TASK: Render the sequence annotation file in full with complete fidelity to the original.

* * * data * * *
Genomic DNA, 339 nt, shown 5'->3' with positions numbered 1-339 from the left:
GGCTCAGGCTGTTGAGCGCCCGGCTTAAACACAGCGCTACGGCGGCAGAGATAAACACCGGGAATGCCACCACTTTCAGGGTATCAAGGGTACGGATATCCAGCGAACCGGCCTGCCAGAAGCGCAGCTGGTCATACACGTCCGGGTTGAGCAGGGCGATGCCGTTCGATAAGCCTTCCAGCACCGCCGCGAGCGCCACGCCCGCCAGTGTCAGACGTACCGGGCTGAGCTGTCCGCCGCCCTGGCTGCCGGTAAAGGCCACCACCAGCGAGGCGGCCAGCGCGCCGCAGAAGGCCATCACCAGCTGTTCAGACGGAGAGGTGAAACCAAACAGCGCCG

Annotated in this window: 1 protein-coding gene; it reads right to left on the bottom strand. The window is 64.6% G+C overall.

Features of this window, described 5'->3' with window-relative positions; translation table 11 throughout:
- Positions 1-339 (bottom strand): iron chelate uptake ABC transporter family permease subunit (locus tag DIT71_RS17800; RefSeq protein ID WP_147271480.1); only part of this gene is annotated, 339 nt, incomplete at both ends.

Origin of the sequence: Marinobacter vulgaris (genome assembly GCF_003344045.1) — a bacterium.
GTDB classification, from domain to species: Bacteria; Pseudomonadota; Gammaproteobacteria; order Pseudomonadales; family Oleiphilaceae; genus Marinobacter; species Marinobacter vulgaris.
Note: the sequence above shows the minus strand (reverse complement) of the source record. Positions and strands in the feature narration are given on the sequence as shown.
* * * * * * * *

Genomic DNA, 339 nt, shown 5'->3' with positions numbered 1-339 from the left:
GGCTCAGGCTGTTGAGCGCCCGGCTTAAACACAGCGCTACGGCGGCAGAGATAAACACCGGGAATGCCACCACTTTCAGGGTATCAAGGGTACGGATATCCAGCGAACCGGCCTGCCAGAAGCGCAGCTGGTCATACACGTCCGGGTTGAGCAGGGCGATGCCGTTCGATAAGCCTTCCAGCACCGCCGCGAGCGCCACGCCCGCCAGTGTCAGACGTACCGGGCTGAGCTGTCCGCCGCCCTGGCTGCCGGTAAAGGCCACCACCAGCGAGGCGGCCAGCGCGCCGCAGAAGGCCATCACCAGCTGTTCAGACGGAGAGGTGAAACCAAACAGCGCCG

Annotated in this window: 1 protein-coding gene; it reads right to left on the bottom strand. The window is 64.6% G+C overall.

Features of this window, described 5'->3' with window-relative positions; translation table 11 throughout:
- Positions 1-339 (bottom strand): iron chelate uptake ABC transporter family permease subunit (locus tag DIT71_RS17800; RefSeq protein ID WP_147271480.1); only part of this gene is annotated, 339 nt, incomplete at both ends.

Origin of the sequence: Marinobacter vulgaris (genome assembly GCF_003344045.1) — a bacterium.
GTDB classification, from domain to species: Bacteria; Pseudomonadota; Gammaproteobacteria; order Pseudomonadales; family Oleiphilaceae; genus Marinobacter; species Marinobacter vulgaris.
Note: the sequence above shows the minus strand (reverse complement) of the source record. Positions and strands in the feature narration are given on the sequence as shown.